Market News

 October 03, 2007
State of the Paper Industry Sees 'Green Wave' Changes Coming Quickly

 Asheville, N.C. -- The new report, released by the Environmental Paper Network, examines how the paper is made today in the face of growing environmental awareness in the U.S., and calls for major changes across the industry to reduce impact and increase sustainability.

The Environmental Paper Network (EPN) is a coalition of environmental organizations seeking socially and environmentally sustainable transformations within the pulp and paper industry. The group's "State of the Paper Industry" report has been billed as the first to comprehensively address how the industry sources its materials, addresses supply chain issues, deals with end-of-life for its products, and its impacts on communities and the climate.

The need for this assessment, the group says, is that a "green wave" is sweeping North America, with ever-increasing numbers of consumers and companies seeking to address and minimize their impact on the environment. In recent months, companies across many niches of the industry have adopted green paper policies, including Victoria's Secret, Williams Sonoma, Staples, FedEx-Kinkos and Random House.

"The good news is that a shift within the paper industry has begun, and corporate leaders are emerging across every sector to embrace new tools for responsible choices, responsible production and major climate, health and forest benefits," said Joshua Martin, Environmental Paper Network Coordinator.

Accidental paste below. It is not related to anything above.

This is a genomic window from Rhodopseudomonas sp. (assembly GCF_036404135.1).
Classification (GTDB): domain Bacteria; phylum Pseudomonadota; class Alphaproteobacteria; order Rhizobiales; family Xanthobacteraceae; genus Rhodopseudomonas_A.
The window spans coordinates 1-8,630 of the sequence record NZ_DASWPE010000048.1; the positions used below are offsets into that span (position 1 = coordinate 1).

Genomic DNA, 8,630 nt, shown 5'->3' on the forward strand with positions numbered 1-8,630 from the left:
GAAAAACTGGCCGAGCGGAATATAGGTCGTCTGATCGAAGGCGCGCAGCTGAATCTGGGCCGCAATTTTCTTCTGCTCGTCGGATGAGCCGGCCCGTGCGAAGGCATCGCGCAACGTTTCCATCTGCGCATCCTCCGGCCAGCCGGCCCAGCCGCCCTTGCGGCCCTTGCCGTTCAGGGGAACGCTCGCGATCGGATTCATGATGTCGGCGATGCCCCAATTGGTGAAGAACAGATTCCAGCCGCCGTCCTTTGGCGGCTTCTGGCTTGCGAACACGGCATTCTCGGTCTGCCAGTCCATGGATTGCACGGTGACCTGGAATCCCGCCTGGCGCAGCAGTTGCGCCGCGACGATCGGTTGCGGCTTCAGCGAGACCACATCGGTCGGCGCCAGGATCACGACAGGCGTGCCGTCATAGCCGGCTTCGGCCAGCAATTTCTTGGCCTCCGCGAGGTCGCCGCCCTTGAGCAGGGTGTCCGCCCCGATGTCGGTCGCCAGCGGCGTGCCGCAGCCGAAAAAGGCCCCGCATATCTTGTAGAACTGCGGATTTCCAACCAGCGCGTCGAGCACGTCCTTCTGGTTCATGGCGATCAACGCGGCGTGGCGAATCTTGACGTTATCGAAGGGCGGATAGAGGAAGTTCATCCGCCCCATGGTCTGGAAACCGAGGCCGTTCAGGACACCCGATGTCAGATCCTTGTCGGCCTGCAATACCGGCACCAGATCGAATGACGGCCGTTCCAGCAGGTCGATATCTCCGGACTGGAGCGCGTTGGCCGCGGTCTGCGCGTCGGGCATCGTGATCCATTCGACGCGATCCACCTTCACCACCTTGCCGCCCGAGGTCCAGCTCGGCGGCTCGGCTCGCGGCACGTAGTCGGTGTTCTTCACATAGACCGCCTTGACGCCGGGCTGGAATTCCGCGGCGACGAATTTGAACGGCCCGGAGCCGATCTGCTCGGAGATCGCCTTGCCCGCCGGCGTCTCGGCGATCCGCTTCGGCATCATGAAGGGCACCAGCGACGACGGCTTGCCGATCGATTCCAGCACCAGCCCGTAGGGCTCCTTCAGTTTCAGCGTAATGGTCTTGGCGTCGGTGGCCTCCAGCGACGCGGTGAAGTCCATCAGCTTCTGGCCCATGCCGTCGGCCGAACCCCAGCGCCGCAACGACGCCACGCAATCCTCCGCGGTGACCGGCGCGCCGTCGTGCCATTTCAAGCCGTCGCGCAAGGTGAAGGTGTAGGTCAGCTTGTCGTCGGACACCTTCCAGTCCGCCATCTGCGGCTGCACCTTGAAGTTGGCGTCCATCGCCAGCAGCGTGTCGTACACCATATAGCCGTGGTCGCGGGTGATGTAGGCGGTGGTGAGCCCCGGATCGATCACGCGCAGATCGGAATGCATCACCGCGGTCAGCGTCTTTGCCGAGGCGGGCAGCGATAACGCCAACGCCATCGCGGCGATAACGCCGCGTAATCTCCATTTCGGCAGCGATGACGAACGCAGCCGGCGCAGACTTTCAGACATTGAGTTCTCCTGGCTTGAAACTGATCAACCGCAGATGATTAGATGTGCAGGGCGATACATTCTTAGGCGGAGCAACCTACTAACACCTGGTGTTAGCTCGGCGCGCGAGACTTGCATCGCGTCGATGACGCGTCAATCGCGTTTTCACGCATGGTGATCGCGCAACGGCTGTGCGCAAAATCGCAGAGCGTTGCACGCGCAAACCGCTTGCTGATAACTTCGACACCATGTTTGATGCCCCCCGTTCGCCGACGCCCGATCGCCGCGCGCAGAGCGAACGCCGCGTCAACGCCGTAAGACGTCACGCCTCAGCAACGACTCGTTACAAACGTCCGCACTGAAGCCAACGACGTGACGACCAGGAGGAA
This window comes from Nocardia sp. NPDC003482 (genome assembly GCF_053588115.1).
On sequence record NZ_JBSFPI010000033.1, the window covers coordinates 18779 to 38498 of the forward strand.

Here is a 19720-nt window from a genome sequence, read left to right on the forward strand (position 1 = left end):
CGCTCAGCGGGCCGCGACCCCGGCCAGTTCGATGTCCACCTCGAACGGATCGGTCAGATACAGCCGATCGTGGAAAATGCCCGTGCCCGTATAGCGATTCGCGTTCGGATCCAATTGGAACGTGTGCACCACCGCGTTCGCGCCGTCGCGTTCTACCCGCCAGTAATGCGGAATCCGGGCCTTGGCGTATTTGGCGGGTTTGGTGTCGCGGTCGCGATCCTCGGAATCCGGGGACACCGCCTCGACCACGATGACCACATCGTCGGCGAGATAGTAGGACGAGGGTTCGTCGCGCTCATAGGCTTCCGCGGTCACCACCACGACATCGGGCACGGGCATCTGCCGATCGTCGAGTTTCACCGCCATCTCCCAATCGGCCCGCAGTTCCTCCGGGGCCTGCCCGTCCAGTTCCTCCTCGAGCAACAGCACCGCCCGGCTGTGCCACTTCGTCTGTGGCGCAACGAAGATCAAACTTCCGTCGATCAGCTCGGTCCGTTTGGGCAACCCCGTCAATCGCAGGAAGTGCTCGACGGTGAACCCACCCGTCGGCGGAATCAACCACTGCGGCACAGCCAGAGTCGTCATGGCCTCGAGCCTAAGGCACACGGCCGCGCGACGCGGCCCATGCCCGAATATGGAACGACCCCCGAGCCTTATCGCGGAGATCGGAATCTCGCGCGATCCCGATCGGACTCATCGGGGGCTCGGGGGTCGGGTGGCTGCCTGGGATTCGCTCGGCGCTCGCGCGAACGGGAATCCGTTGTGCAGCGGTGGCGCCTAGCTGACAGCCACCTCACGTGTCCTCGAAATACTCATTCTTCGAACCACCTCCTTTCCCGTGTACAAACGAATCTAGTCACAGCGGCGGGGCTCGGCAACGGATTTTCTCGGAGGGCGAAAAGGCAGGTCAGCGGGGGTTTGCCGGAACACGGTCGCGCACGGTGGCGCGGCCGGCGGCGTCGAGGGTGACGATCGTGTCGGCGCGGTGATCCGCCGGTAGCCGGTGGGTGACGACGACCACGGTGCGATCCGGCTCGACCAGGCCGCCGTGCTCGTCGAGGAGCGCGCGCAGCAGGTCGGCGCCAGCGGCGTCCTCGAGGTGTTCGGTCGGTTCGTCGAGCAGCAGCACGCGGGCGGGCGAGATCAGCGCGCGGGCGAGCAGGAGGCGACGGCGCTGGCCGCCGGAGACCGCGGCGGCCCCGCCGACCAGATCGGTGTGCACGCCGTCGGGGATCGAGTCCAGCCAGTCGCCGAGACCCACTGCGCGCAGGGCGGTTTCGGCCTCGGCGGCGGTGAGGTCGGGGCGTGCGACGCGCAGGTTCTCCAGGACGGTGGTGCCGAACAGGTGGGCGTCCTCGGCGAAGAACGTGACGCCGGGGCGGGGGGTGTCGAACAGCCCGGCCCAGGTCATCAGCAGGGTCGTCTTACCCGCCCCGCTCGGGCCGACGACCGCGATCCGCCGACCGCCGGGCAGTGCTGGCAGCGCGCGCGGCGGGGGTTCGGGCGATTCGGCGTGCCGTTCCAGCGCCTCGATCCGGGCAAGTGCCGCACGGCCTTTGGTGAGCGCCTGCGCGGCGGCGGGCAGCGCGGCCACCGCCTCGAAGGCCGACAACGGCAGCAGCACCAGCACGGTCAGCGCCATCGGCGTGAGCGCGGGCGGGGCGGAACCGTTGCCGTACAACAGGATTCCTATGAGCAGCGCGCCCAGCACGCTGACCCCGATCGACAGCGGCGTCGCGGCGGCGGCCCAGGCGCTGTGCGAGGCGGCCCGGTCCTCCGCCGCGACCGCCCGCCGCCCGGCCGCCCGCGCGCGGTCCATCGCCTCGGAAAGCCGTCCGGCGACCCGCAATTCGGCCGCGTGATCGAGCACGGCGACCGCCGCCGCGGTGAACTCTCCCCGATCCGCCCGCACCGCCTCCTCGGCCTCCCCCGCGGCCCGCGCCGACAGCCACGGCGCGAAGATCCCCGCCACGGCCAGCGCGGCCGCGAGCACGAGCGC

Martin said the report offers a vision and a challenge to the paper industry and hopes to set a baseline of environmental data that companies can use to make significant progress in coming years.

The report's findings detail a list of negative environmental impacts, including:
  • The paper industry is the fourth largest contributor to greenhouse gas emissions among United States manufacturing industries.
  • Paper accounts for 25 percent of landfill waste, the largest of any single component.
  • Paper production accounts for over 40 percent of the world's industrial wood harvest
  • Paper production is one of the world's largest consumers and polluters of fresh water
  • Paper production continues to come into conflict with indigenous and other communities around the world over land rights, culture, human health, and livelihoods
But at the same time, the green wave cited by the report's authors include significant opportunities for companies to embrace:
  • Growing market demand for environmentally responsible paper products
  • Growing acreage of Forest Stewardship Council certified sustainable forestry
  • Cleaner production and alternatives to chlorine bleaching
  • Increasing recovery of waste paper
  • The emergence of innovative, corporate leaders.
Among the improvements the EPN would like to see from the industry are responsible, certified forestry practices, paper recyling and recovery, a move to reduce paper consumption by its customers, and a shift toward clean production that reduces bleach and toxin emissions.

The full report, "The State of the Paper Industry: Monitoring the Indicators of Environmental Performance," is available for download